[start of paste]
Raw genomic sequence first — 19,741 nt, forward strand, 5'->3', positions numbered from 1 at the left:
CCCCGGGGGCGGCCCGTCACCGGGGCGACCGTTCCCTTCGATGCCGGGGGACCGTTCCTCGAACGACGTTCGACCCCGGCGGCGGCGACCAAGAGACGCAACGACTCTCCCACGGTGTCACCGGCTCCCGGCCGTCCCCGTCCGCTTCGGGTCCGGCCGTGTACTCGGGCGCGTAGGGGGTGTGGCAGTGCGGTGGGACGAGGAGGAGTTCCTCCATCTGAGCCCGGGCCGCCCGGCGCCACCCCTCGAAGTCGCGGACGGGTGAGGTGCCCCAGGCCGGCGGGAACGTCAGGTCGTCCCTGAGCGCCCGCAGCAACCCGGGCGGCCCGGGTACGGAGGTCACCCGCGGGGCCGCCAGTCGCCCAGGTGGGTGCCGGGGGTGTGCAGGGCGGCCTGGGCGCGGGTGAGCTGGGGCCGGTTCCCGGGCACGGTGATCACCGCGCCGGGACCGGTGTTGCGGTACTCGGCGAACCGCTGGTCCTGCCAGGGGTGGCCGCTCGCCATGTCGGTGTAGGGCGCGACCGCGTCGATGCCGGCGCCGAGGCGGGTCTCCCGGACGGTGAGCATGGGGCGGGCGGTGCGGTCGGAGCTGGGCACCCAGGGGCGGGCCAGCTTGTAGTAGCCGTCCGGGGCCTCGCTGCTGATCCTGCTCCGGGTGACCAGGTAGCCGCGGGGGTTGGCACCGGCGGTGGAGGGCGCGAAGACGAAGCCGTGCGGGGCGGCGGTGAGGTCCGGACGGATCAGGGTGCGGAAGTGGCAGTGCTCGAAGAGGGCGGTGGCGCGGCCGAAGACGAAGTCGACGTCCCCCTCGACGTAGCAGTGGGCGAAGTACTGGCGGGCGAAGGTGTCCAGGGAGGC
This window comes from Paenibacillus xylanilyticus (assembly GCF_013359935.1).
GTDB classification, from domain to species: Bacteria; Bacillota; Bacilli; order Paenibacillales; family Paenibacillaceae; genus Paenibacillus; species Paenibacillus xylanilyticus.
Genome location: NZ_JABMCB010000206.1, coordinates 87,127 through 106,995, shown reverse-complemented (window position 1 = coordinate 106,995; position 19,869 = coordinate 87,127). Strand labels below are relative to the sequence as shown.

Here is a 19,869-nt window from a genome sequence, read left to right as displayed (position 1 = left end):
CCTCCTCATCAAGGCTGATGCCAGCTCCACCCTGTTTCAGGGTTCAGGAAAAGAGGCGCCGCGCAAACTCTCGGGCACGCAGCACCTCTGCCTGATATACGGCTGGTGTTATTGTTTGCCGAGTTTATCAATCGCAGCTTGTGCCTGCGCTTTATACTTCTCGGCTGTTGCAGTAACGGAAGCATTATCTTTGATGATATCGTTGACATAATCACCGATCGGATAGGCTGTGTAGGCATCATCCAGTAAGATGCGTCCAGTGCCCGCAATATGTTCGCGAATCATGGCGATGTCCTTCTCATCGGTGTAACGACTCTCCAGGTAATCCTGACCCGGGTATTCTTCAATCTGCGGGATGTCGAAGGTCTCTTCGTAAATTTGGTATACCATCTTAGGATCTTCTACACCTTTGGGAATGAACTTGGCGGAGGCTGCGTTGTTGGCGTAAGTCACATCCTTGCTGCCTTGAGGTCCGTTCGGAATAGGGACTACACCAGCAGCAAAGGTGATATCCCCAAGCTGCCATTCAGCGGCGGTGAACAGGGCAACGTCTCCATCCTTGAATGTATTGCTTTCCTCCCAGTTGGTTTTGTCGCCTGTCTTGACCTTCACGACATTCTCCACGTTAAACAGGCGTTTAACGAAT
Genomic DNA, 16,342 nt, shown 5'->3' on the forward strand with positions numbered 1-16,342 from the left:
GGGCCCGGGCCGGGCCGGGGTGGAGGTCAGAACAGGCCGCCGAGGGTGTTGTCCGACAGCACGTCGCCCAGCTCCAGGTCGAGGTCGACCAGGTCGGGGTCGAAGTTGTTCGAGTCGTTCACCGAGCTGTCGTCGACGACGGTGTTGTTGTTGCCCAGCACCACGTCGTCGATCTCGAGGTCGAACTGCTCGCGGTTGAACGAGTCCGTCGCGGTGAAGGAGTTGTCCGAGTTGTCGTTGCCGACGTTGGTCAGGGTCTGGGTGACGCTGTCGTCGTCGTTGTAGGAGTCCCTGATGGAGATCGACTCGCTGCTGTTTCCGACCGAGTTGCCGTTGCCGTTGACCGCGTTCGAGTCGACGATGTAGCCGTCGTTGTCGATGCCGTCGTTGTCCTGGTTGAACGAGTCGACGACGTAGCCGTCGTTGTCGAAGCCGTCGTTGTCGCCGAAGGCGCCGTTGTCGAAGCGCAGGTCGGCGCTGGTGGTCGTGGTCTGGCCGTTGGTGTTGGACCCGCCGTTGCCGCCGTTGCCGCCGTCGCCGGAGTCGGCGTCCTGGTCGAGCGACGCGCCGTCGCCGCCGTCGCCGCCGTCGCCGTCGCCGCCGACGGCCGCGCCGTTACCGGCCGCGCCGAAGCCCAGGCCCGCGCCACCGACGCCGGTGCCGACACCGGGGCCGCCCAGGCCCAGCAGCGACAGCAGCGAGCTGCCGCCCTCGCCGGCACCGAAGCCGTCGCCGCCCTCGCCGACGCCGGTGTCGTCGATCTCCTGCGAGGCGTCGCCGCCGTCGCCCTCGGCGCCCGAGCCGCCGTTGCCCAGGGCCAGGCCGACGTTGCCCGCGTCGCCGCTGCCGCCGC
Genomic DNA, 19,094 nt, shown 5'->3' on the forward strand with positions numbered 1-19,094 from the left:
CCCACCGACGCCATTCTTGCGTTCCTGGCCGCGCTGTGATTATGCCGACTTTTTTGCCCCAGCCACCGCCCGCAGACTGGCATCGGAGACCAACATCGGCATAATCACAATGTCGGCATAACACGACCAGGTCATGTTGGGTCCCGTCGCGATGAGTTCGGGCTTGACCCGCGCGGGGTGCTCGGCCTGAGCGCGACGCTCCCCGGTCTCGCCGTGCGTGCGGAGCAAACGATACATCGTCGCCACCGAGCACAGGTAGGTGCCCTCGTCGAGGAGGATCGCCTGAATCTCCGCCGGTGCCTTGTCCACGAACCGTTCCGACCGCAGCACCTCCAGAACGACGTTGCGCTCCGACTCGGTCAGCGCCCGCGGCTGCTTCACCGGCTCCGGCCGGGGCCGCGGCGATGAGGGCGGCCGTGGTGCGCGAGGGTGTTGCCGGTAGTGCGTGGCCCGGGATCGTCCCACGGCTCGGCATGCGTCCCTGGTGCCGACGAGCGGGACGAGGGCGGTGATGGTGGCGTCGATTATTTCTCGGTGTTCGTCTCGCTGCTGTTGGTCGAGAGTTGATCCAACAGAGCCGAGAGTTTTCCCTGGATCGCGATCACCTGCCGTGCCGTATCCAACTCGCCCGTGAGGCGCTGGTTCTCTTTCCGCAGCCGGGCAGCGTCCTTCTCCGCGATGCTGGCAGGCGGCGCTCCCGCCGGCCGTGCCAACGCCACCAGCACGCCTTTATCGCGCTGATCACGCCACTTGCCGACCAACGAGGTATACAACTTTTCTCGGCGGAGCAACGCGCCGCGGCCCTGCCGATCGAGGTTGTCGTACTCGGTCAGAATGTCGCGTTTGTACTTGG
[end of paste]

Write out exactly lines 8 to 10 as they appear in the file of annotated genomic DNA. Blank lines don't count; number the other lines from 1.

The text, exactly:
Genomic DNA, 16,342 nt, shown 5'->3' on the forward strand with positions numbered 1-16,342 from the left:
GGGCCCGGGCCGGGCCGGGGTGGAGGTCAGAACAGGCCGCCGAGGGTGTTGTCCGACAGCACGTCGCCCAGCTCCAGGTCGAGGTCGACCAGGTCGGGGTCGAAGTTGTTCGAGTCGTTCACCGAGCTGTCGTCGACGACGGTGTTGTTGTTGCCCAGCACCACGTCGTCGATCTCGAGGTCGAACTGCTCGCGGTTGAACGAGTCCGTCGCGGTGAAGGAGTTGTCCGAGTTGTCGTTGCCGACGTTGGTCAGGGTCTGGGTGACGCTGTCGTCGTCGTTGTAGGAGTCCCTGATGGAGATCGACTCGCTGCTGTTTCCGACCGAGTTGCCGTTGCCGTTGACCGCGTTCGAGTCGACGATGTAGCCGTCGTTGTCGATGCCGTCGTTGTCCTGGTTGAACGAGTCGACGACGTAGCCGTCGTTGTCGAAGCCGTCGTTGTCGCCGAAGGCGCCGTTGTCGAAGCGCAGGTCGGCGCTGGTGGTCGTGGTCTGGCCGTTGGTGTTGGACCCGCCGTTGCCGCCGTTGCCGCCGTCGCCGGAGTCGGCGTCCTGGTCGAGCGACGCGCCGTCGCCGCCGTCGCCGCCGTCGCCGTCGCCGCCGACGGCCGCGCCGTTACCGGCCGCGCCGAAGCCCAGGCCCGCGCCACCGACGCCGGTGCCGACACCGGGGCCGCCCAGGCCCAGCAGCGACAGCAGCGAGCTGCCGCCCTCGCCGGCACCGAAGCCGTCGCCGCCCTCGCCGACGCCGGTGTCGTCGATCTCCTGCGAGGCGTCGCCGCCGTCGCCCTCGGCGCCCGAGCCGCCGTTGCCCAGGGCCAGGCCGACGTTGCCCGCGTCGCCGCTGCCGCCGC
Genomic DNA, 19,094 nt, shown 5'->3' on the forward strand with positions numbered 1-19,094 from the left: